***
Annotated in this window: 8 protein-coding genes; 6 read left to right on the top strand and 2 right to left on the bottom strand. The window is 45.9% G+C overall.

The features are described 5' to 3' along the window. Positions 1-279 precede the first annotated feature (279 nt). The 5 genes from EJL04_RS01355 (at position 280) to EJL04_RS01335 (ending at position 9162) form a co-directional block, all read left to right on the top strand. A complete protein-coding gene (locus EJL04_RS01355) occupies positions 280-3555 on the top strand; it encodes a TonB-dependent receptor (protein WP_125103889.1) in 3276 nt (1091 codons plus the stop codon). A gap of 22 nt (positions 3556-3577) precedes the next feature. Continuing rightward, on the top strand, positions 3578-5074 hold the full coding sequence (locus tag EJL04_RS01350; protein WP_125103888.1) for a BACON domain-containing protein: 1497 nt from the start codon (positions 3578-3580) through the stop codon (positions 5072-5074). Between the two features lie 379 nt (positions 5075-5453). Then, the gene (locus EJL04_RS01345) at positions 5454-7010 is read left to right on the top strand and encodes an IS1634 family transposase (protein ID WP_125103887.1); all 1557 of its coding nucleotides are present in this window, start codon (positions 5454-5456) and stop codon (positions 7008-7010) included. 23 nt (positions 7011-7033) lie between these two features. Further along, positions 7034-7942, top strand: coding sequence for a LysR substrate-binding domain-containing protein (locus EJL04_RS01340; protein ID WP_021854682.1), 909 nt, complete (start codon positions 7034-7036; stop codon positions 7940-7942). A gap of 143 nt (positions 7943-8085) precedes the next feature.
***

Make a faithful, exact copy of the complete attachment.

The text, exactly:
Annotated in this window: 8 protein-coding genes; 6 read left to right on the top strand and 2 right to left on the bottom strand. The window is 45.9% G+C overall.

The features are described 5' to 3' along the window. Positions 1-279 precede the first annotated feature (279 nt). The 5 genes from EJL04_RS01355 (at position 280) to EJL04_RS01335 (ending at position 9162) form a co-directional block, all read left to right on the top strand. A complete protein-coding gene (locus EJL04_RS01355) occupies positions 280-3555 on the top strand; it encodes a TonB-dependent receptor (protein WP_125103889.1) in 3276 nt (1091 codons plus the stop codon). A gap of 22 nt (positions 3556-3577) precedes the next feature. Continuing rightward, on the top strand, positions 3578-5074 hold the full coding sequence (locus tag EJL04_RS01350; protein WP_125103888.1) for a BACON domain-containing protein: 1497 nt from the start codon (positions 3578-3580) through the stop codon (positions 5072-5074). Between the two features lie 379 nt (positions 5075-5453). Then, the gene (locus EJL04_RS01345) at positions 5454-7010 is read left to right on the top strand and encodes an IS1634 family transposase (protein ID WP_125103887.1); all 1557 of its coding nucleotides are present in this window, start codon (positions 5454-5456) and stop codon (positions 7008-7010) included. 23 nt (positions 7011-7033) lie between these two features. Further along, positions 7034-7942, top strand: coding sequence for a LysR substrate-binding domain-containing protein (locus EJL04_RS01340; protein ID WP_021854682.1), 909 nt, complete (start codon positions 7034-7036; stop codon positions 7940-7942). A gap of 143 nt (positions 7943-8085) precedes the next feature.